School bus drivers, masks key topics at school board meeting

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An effort to hire more bus drivers has begun to pay off, according to Chesterfield County Public School officials.

As a result of recently increasing the hourly pay for drivers to $20.21 an hour, the school system has over 350 new applicants.

During the board’s Sept. 14 afternoon work session, transportation director James C. Frye said the pay rate was increased to $14.84 in September 2019 and then raised to $15.59 in December 2019. This year, it was increased to $17.21 in August and again in September. 

“We’re very excited about the increase in driver pay,” Frye said. “Chesterfield County has done a very good job of increasing pay incrementally.”

He said the school system had 525 drivers in Fiscal Year 2016 and 485 are needed this fiscal year. “We’re being asked to do more, but we have less,” he said, referring to the number of drivers. He noted that the school system changed school start times since 2016 and has 2,000 more students. 

“I can honestly say I see the light with the generous bonuses and pay rates,” he said. “The future looks good.”

Bonuses are $3,000 for an applicant who obtains or has a commercial driver’s license, which the district said it would pay incrementally through the school year, according to reports. 

Frye said applicants have to pass a physical, drug screening and background check. As a result of the bus driver shortage, he said district staff began implementing the screenings at the beginning of the hiring process instead of later. “That’s going to help a lot,” Frye said. 

However, during public comment at the board’s evening session, Christine Melendez, president of the Chesterfield Education Association, said transportation employees had concerns about the death of a woman driver because the district didn’t recognize her death.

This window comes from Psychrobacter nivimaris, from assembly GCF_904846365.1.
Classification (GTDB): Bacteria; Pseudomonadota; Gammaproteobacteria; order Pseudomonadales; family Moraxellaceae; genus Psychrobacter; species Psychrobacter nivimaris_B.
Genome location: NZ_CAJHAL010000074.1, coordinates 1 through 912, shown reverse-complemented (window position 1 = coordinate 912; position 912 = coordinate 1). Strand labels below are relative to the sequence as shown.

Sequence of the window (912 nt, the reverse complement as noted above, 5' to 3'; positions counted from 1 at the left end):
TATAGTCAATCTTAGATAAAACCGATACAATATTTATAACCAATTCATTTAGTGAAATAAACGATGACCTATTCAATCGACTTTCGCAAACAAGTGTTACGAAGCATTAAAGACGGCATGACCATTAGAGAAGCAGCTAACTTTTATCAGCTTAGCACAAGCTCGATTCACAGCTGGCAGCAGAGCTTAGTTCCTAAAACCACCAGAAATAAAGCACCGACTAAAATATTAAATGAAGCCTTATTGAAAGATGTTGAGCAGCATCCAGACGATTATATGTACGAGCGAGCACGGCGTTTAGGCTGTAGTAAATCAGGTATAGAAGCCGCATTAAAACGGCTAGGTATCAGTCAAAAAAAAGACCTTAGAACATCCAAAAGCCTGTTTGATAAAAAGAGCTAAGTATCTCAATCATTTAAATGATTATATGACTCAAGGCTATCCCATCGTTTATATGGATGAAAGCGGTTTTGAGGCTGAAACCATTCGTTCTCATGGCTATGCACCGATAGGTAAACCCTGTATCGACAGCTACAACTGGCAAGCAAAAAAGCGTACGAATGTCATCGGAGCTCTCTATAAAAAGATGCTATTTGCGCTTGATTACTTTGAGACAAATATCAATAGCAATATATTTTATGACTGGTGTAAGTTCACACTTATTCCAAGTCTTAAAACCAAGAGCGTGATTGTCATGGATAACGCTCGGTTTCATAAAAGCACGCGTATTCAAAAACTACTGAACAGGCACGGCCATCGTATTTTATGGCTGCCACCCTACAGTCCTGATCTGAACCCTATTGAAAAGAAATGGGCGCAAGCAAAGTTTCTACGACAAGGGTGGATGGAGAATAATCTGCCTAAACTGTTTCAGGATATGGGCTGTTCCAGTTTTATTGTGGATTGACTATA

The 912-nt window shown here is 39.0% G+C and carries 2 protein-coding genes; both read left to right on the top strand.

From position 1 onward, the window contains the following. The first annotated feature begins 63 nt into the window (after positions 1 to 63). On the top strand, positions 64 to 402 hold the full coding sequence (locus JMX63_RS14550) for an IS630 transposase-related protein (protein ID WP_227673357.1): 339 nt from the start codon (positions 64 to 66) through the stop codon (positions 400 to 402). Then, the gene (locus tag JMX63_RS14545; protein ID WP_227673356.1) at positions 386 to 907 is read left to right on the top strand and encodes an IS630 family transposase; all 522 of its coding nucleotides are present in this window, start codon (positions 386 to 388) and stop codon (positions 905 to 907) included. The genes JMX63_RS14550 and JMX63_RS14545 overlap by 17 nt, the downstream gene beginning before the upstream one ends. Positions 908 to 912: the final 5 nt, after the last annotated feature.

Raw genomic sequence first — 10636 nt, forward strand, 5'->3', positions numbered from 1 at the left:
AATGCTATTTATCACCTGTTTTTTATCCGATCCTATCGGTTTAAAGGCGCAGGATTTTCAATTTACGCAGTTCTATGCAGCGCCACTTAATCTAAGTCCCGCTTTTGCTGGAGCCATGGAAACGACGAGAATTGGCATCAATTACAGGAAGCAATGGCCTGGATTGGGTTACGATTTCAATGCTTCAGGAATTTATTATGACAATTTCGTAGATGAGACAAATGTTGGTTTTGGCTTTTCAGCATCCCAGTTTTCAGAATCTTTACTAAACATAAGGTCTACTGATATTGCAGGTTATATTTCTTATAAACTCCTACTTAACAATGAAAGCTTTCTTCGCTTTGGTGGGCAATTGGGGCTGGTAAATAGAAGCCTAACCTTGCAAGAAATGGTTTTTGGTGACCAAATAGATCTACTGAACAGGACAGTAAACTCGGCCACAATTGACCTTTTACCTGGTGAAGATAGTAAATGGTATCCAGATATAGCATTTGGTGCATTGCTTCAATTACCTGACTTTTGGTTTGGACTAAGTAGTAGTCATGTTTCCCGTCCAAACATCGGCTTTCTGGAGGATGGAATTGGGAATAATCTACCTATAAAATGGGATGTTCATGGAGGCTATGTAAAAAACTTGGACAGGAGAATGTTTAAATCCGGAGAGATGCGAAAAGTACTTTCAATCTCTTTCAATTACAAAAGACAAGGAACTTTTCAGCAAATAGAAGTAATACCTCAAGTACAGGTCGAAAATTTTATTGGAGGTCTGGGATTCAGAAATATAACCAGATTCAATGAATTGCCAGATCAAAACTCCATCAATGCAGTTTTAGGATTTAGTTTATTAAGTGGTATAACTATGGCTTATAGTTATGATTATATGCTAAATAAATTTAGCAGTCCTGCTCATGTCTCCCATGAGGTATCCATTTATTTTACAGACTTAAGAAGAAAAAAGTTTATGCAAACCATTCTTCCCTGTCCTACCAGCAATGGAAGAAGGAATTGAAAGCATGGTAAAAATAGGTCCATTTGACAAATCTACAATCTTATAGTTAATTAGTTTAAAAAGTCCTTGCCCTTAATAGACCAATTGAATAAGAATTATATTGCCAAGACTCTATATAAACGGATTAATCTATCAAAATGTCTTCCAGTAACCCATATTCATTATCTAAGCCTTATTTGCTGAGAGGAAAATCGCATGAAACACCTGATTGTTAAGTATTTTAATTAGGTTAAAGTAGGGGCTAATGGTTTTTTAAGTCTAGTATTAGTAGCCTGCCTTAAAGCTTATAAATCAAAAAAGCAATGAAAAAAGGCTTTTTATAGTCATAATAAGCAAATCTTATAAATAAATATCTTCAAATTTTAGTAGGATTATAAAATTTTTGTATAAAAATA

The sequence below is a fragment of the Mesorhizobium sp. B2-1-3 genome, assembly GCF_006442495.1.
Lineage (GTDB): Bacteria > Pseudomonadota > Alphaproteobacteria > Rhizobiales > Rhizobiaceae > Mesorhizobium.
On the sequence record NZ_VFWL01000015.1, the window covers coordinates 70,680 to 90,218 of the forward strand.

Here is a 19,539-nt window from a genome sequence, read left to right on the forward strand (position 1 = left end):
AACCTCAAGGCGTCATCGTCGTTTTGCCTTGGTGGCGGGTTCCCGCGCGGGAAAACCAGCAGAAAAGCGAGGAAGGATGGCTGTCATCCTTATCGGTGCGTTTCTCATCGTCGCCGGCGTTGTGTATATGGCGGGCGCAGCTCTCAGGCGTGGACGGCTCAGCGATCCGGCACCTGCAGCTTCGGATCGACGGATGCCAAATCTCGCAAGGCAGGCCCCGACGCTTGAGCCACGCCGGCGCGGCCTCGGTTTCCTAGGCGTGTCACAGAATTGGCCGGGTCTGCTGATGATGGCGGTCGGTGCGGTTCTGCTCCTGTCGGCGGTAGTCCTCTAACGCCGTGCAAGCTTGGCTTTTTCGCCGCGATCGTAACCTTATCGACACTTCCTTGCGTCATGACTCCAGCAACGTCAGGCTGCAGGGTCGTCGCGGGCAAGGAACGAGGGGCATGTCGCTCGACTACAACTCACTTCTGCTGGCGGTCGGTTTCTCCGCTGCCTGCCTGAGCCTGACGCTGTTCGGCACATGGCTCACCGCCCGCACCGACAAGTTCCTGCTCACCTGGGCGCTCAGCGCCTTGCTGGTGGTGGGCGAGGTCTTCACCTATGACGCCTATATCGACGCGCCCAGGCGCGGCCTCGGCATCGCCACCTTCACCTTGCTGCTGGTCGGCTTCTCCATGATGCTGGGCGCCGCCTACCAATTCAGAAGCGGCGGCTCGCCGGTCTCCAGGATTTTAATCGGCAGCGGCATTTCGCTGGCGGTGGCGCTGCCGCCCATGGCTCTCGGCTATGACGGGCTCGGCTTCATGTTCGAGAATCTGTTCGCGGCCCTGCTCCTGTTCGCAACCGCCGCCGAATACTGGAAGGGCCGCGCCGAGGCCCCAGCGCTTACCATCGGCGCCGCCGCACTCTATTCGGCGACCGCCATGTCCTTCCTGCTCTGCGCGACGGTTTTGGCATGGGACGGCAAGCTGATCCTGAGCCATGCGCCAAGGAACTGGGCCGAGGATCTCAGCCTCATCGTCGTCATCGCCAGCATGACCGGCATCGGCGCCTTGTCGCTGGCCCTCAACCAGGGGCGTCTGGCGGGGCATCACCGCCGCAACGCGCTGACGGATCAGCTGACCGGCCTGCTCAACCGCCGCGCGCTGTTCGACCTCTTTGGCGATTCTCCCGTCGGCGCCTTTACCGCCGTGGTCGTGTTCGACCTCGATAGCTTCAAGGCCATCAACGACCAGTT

According to reports, Dawn Marie Harris, 54, who had driven for the district for 19 years, died from complications related to Covid-19. 

In addition, Melendez said a man who drove a school bus was reprimanded for not reviewing school bus video fast enough and was not given the needed support to improve. Consequently, the man left and went to work for a neighboring county, she said. 

Melendez said drivers are now being paid $22,000 a year if they work 30 hours a week and 183 days a year. That’s not enough, she said. 

Masks causing a teacher shortage?

Amy Dodson, who said she has two students at James River High School, said the district has a teacher shortage. 

Dodson said that Superintendent Merv Daugherty said the school system can’t grow teachers. However, Dodson added, “You can change your overreach into the classroom and keep politics and ideology out of schools. Teachers are dangerously and detrimentally micromanaged.”

Teachers are afraid to speak up due to fear of retribution from colleagues or administrators, she said. 

Dodson attributed the teacher shortage in part due to masks that offer low protection from Covid-19. 

“There are very few masks with a high Covid protection efficacy rate,” she said, noting that the federal Centers for Disease Control revoked a recommendation for the K-95 mask, “but they’re still sold.” The K-95 mask has an effective rate as low as 5 percent, she said. 

“I bought one of the top-selling masks with a 5-star rating on Amazon,” she said, adding that it had a disclaimer that said it doesn’t prevent virus or disease transmission. Masks sold at Costco, Walmart and “the one that’s being handed out in the hallway” are also ineffective, she said.

“All of these things negate achieving the goal for which they were mandated,” she said of the requirement for students and school staff to wear masks indoors and on buses. 

Christopher Walker said students are depressed and “scared to death of Covid.” 

Walker said he doesn’t want to hear about case rates, but rather the hospitalization rate, for example. Over 90 percent of those who have Covid-19 are asymptomatic or have very mild symptoms, he said. 

At the conclusion of public comment, Daugherty thanked the public speakers and said, “I’m taking a lot of notes.” 

“We have no idea when it’s going away,” he said of Covid-19. 

In his report, Daugherty said the district hired 14 foreign language interpreters at schools with student populations that are least 30 percent Hispanic. 

He said the district added 1,477 students since the end of the last school year. As of Sept. 13, the district had 62,221 students. 

 

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